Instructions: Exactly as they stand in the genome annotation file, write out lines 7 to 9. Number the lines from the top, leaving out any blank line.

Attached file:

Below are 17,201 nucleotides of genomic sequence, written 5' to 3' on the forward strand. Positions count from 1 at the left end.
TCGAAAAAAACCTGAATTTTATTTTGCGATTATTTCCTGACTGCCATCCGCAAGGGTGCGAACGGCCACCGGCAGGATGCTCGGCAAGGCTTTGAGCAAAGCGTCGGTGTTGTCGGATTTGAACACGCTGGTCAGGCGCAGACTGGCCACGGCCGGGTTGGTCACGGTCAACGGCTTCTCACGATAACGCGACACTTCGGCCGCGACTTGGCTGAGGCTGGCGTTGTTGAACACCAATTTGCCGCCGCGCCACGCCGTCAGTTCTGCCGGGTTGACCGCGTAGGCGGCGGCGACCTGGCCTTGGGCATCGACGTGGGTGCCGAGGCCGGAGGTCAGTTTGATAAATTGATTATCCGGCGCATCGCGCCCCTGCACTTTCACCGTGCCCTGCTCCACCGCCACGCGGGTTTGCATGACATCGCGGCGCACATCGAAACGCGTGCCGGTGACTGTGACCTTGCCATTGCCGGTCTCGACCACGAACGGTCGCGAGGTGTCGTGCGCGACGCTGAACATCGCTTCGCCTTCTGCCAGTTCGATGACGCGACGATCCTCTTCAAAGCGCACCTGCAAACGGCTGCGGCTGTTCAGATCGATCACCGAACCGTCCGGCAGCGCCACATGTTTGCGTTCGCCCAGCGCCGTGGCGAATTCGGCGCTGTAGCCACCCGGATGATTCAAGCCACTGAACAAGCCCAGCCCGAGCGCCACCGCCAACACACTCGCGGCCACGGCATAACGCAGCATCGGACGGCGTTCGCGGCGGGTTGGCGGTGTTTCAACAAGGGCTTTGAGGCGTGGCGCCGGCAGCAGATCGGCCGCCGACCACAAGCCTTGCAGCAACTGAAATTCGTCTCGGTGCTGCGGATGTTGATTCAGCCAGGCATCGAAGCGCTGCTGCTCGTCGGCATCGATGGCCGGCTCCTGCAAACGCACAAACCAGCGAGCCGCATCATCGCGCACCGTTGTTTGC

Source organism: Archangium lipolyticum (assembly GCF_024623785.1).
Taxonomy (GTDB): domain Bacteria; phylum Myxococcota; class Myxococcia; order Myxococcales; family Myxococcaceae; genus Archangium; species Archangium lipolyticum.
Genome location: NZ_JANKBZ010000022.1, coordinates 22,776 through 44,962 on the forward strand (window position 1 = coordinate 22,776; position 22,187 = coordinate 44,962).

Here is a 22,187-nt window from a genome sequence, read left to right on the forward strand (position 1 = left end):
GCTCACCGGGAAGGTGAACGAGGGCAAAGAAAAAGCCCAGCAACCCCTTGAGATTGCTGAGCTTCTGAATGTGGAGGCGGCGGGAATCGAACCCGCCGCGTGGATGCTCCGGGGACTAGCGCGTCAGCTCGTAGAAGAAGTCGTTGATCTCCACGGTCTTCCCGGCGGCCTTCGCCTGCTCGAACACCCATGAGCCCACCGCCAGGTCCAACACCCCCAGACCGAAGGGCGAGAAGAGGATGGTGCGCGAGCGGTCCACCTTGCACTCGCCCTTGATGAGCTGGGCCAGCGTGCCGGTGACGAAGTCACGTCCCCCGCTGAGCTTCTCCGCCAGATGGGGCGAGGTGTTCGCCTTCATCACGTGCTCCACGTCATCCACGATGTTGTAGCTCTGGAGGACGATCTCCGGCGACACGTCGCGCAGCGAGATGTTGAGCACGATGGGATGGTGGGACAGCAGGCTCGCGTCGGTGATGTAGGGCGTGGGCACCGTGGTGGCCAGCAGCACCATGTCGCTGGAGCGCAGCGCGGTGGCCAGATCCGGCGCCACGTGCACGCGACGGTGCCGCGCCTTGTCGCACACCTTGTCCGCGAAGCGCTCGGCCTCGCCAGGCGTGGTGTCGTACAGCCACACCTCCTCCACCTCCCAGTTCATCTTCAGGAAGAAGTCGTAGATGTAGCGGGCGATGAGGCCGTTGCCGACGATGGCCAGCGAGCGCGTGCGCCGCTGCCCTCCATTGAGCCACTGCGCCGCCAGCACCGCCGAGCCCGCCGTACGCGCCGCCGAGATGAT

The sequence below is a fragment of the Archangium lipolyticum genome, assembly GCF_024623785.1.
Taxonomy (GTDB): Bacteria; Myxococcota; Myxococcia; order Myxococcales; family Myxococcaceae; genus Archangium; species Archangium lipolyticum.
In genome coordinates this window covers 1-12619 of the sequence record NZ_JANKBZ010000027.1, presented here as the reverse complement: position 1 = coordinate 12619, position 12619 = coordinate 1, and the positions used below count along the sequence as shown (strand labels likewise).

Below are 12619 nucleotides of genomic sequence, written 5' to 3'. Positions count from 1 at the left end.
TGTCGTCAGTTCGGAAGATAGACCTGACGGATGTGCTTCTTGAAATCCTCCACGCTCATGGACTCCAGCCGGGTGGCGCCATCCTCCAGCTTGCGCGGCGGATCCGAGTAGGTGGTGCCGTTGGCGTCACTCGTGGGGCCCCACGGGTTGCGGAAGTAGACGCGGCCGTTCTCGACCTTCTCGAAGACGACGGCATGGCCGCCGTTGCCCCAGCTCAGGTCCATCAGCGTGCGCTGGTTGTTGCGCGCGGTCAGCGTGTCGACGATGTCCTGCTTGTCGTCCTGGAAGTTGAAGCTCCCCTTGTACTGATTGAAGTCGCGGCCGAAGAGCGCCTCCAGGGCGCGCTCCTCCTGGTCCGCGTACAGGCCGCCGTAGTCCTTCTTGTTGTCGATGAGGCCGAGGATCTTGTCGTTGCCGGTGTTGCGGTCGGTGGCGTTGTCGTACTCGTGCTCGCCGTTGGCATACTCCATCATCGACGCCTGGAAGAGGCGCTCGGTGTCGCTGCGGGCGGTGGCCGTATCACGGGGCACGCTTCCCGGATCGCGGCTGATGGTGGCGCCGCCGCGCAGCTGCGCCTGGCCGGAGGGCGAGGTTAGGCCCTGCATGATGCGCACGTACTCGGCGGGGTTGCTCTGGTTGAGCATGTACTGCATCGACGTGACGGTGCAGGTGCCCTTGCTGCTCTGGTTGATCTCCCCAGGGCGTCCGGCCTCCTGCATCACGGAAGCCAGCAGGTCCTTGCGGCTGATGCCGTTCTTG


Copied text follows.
GCTCACCGGGAAGGTGAACGAGGGCAAAGAAAAAGCCCAGCAACCCCTTGAGATTGCTGAGCTTCTGAATGTGGAGGCGGCGGGAATCGAACCCGCCGCGTGGATGCTCCGGGGACTAGCGCGTCAGCTCGTAGAAGAAGTCGTTGATCTCCACGGTCTTCCCGGCGGCCTTCGCCTGCTCGAACACCCATGAGCCCACCGCCAGGTCCAACACCCCCAGACCGAAGGGCGAGAAGAGGATGGTGCGCGAGCGGTCCACCTTGCACTCGCCCTTGATGAGCTGGGCCAGCGTGCCGGTGACGAAGTCACGTCCCCCGCTGAGCTTCTCCGCCAGATGGGGCGAGGTGTTCGCCTTCATCACGTGCTCCACGTCATCCACGATGTTGTAGCTCTGGAGGACGATCTCCGGCGACACGTCGCGCAGCGAGATGTTGAGCACGATGGGATGGTGGGACAGCAGGCTCGCGTCGGTGATGTAGGGCGTGGGCACCGTGGTGGCCAGCAGCACCATGTCGCTGGAGCGCAGCGCGGTGGCCAGATCCGGCGCCACGTGCACGCGACGGTGCCGCGCCTTGTCGCACACCTTGTCCGCGAAGCGCTCGGCCTCGCCAGGCGTGGTGTCGTACAGCCACACCTCCTCCACCTCCCAGTTCATCTTCAGGAAGAAGTCGTAGATGTAGCGGGCGATGAGGCCGTTGCCGACGATGGCCAGCGAGCGCGTGCGCCGCTGCCCTCCATTGAGCCACTGCGCCGCCAGCACCGCCGAGCCCGCCGTACGCGCCGCCGAGATGAT

The sequence below is a fragment of the Archangium lipolyticum genome, assembly GCF_024623785.1.
Taxonomy (GTDB): Bacteria; Myxococcota; Myxococcia; order Myxococcales; family Myxococcaceae; genus Archangium; species Archangium lipolyticum.